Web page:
Leary’s “applied mysticism” did have idealistic qualities. Leary convinced himself and earnestly, if fumblingly (as the Summit records) tried to convert such as Snyder and Watts along with Ken Kesey and his Merry Pranksters to the concept of raising consciousness by chemicals so as to allow dropouts to transform the technocratic capitalist machine into an ecologically gentler, anti-urban, and subversively sexy society. The showdown, as chronicled incompletely by Tom Wolfe in The Electric Kool-Aid Acid Test (1968), at Leary’s Millbrook manor-commune (the conflation is telling) between the West Coast Pranksters who followed Kesey’s “Get them into your movie before they get you into theirs” contrasts with East Coast Leary’s game-theories, linguistic grounding, and more unified front approaches to psychic liberation—thus the White Hand Society and IFIF and other monikers.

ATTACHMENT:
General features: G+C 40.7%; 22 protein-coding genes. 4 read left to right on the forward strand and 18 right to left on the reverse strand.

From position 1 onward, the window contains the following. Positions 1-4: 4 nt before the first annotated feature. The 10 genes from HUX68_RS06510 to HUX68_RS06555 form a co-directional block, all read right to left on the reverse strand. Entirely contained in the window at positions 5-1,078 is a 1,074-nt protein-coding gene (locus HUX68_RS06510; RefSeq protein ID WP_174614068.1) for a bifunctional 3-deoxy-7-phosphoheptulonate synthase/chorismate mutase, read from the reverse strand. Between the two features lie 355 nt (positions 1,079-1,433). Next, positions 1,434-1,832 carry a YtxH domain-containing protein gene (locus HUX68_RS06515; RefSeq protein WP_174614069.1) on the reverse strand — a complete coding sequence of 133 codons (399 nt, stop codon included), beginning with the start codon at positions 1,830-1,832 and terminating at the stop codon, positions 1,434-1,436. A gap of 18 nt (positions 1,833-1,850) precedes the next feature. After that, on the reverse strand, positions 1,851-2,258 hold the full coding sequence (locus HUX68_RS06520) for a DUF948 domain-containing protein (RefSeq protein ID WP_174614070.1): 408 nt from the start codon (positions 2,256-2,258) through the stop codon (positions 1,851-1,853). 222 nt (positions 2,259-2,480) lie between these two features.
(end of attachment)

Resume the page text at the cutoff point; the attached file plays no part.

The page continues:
The rest of the story takes up Leary’s increasing advocacy of radical change by violence rather than peace. The shift to engage, on terms even beyond Berkeley’s and Ginsberg’s stances, can be attributed to the Federal government’s crackdown on Leary’s possession of marijuana in 1966, his first run-ins with nemesis (and future tag-team lecturer on the college circuit) G. Gordon Liddy, and prison time after his arrest at the end of 1968. His Brotherhood of Eternal Love, another front, this time for drug smuggling and production, angered his mellower, spiritual followers. Leary grandstanded running against Ronald Reagan as California’s governor, and by 1970, Leary was locked up. There, he was administered his own psychological test, and he gamed the answers to get him better conditions that would lead to his flight.
His escape, dramatically retold by Conners, led to a manipulated limbo at Eldridge Cleaver’s Black Panther embassy in Algeria, which had no extradition treaty. When Cleaver tired of Leary’s empty promises for a share of the book advance for the tale of his prison break (the project was shelved), Cleaver had no use for hanger-on Leary. Edgy, suspected, his open letter to Ginsberg from Algeria signaled his espousal of Weathermen rhetoric. He proclaimed a new slogan: “Shoot to Live/Aim for Life.”